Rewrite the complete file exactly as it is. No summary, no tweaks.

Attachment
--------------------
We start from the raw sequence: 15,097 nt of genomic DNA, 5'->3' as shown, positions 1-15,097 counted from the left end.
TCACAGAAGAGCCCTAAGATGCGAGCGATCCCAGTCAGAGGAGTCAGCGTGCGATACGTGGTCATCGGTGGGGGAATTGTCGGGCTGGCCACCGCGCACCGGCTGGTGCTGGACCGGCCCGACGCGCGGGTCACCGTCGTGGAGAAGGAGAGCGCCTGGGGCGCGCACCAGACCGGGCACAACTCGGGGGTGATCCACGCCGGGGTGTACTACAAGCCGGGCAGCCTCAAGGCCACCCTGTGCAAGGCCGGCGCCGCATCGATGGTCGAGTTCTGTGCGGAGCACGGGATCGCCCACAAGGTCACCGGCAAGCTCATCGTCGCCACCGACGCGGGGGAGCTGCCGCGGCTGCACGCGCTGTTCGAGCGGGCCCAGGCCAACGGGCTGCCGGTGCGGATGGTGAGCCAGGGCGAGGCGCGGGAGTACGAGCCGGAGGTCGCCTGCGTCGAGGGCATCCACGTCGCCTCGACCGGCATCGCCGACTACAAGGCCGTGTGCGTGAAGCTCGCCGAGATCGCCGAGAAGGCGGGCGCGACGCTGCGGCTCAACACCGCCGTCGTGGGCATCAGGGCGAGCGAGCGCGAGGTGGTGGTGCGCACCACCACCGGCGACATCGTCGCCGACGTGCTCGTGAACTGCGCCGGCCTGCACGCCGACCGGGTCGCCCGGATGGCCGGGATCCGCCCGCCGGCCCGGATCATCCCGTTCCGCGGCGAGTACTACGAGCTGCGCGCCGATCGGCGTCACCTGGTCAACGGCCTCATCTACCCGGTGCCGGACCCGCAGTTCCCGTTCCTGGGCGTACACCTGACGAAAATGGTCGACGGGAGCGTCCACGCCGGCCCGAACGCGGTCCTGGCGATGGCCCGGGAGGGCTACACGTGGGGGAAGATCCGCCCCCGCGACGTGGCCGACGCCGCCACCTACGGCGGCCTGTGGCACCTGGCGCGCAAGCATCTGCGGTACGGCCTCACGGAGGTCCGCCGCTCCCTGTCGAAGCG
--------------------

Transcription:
We start from the raw sequence: 15,097 nt of genomic DNA, 5'->3' as shown, positions 1-15,097 counted from the left end.
TCACAGAAGAGCCCTAAGATGCGAGCGATCCCAGTCAGAGGAGTCAGCGTGCGATACGTGGTCATCGGTGGGGGAATTGTCGGGCTGGCCACCGCGCACCGGCTGGTGCTGGACCGGCCCGACGCGCGGGTCACCGTCGTGGAGAAGGAGAGCGCCTGGGGCGCGCACCAGACCGGGCACAACTCGGGGGTGATCCACGCCGGGGTGTACTACAAGCCGGGCAGCCTCAAGGCCACCCTGTGCAAGGCCGGCGCCGCATCGATGGTCGAGTTCTGTGCGGAGCACGGGATCGCCCACAAGGTCACCGGCAAGCTCATCGTCGCCACCGACGCGGGGGAGCTGCCGCGGCTGCACGCGCTGTTCGAGCGGGCCCAGGCCAACGGGCTGCCGGTGCGGATGGTGAGCCAGGGCGAGGCGCGGGAGTACGAGCCGGAGGTCGCCTGCGTCGAGGGCATCCACGTCGCCTCGACCGGCATCGCCGACTACAAGGCCGTGTGCGTGAAGCTCGCCGAGATCGCCGAGAAGGCGGGCGCGACGCTGCGGCTCAACACCGCCGTCGTGGGCATCAGGGCGAGCGAGCGCGAGGTGGTGGTGCGCACCACCACCGGCGACATCGTCGCCGACGTGCTCGTGAACTGCGCCGGCCTGCACGCCGACCGGGTCGCCCGGATGGCCGGGATCCGCCCGCCGGCCCGGATCATCCCGTTCCGCGGCGAGTACTACGAGCTGCGCGCCGATCGGCGTCACCTGGTCAACGGCCTCATCTACCCGGTGCCGGACCCGCAGTTCCCGTTCCTGGGCGTACACCTGACGAAAATGGTCGACGGGAGCGTCCACGCCGGCCCGAACGCGGTCCTGGCGATGGCCCGGGAGGGCTACACGTGGGGGAAGATCCGCCCCCGCGACGTGGCCGACGCCGCCACCTACGGCGGCCTGTGGCACCTGGCGCGCAAGCATCTGCGGTACGGCCTCACGGAGGTCCGCCGCTCCCTGTCGAAGCG